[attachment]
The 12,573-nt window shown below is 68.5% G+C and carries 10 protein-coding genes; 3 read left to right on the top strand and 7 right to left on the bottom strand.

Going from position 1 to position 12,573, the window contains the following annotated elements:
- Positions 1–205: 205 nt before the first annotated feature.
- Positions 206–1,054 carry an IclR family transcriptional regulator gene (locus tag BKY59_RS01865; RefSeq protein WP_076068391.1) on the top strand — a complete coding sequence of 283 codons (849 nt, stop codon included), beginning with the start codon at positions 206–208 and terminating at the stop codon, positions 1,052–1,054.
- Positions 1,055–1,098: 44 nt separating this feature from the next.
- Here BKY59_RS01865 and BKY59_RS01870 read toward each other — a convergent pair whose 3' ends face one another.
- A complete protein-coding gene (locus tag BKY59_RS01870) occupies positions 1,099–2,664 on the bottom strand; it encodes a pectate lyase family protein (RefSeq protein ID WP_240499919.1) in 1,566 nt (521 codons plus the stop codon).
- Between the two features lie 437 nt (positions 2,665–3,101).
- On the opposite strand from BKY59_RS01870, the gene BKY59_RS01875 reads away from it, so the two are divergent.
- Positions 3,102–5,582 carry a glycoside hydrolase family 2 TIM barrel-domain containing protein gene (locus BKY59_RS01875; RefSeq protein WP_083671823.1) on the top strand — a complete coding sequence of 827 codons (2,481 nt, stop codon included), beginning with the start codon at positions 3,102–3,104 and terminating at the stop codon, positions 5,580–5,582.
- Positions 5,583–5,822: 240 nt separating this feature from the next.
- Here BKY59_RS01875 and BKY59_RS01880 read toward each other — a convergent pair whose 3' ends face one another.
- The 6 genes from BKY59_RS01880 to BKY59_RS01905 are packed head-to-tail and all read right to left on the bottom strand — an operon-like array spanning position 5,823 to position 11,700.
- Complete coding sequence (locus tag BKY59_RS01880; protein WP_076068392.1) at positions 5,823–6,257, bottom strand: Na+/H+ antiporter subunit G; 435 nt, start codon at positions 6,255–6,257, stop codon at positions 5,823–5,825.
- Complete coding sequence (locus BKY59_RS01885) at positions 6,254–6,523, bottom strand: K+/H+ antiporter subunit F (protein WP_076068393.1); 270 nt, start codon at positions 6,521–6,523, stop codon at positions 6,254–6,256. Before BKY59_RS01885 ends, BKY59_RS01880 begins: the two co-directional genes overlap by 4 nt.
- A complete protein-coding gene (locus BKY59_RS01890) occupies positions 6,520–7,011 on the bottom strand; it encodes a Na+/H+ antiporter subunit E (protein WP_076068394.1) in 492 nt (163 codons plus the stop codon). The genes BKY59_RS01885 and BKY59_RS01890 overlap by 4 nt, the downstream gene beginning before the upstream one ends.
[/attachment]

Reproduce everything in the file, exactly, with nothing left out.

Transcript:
The 12,573-nt window shown below is 68.5% G+C and carries 10 protein-coding genes; 3 read left to right on the top strand and 7 right to left on the bottom strand.

Going from position 1 to position 12,573, the window contains the following annotated elements:
- Positions 1–205: 205 nt before the first annotated feature.
- Positions 206–1,054 carry an IclR family transcriptional regulator gene (locus tag BKY59_RS01865; RefSeq protein WP_076068391.1) on the top strand — a complete coding sequence of 283 codons (849 nt, stop codon included), beginning with the start codon at positions 206–208 and terminating at the stop codon, positions 1,052–1,054.
- Positions 1,055–1,098: 44 nt separating this feature from the next.
- Here BKY59_RS01865 and BKY59_RS01870 read toward each other — a convergent pair whose 3' ends face one another.
- A complete protein-coding gene (locus tag BKY59_RS01870) occupies positions 1,099–2,664 on the bottom strand; it encodes a pectate lyase family protein (RefSeq protein ID WP_240499919.1) in 1,566 nt (521 codons plus the stop codon).
- Between the two features lie 437 nt (positions 2,665–3,101).
- On the opposite strand from BKY59_RS01870, the gene BKY59_RS01875 reads away from it, so the two are divergent.
- Positions 3,102–5,582 carry a glycoside hydrolase family 2 TIM barrel-domain containing protein gene (locus BKY59_RS01875; RefSeq protein WP_083671823.1) on the top strand — a complete coding sequence of 827 codons (2,481 nt, stop codon included), beginning with the start codon at positions 3,102–3,104 and terminating at the stop codon, positions 5,580–5,582.
- Positions 5,583–5,822: 240 nt separating this feature from the next.
- Here BKY59_RS01875 and BKY59_RS01880 read toward each other — a convergent pair whose 3' ends face one another.
- The 6 genes from BKY59_RS01880 to BKY59_RS01905 are packed head-to-tail and all read right to left on the bottom strand — an operon-like array spanning position 5,823 to position 11,700.
- Complete coding sequence (locus tag BKY59_RS01880; protein WP_076068392.1) at positions 5,823–6,257, bottom strand: Na+/H+ antiporter subunit G; 435 nt, start codon at positions 6,255–6,257, stop codon at positions 5,823–5,825.
- Complete coding sequence (locus BKY59_RS01885) at positions 6,254–6,523, bottom strand: K+/H+ antiporter subunit F (protein WP_076068393.1); 270 nt, start codon at positions 6,521–6,523, stop codon at positions 6,254–6,256. Before BKY59_RS01885 ends, BKY59_RS01880 begins: the two co-directional genes overlap by 4 nt.
- A complete protein-coding gene (locus BKY59_RS01890) occupies positions 6,520–7,011 on the bottom strand; it encodes a Na+/H+ antiporter subunit E (protein WP_076068394.1) in 492 nt (163 codons plus the stop codon). The genes BKY59_RS01885 and BKY59_RS01890 overlap by 4 nt, the downstream gene beginning before the upstream one ends.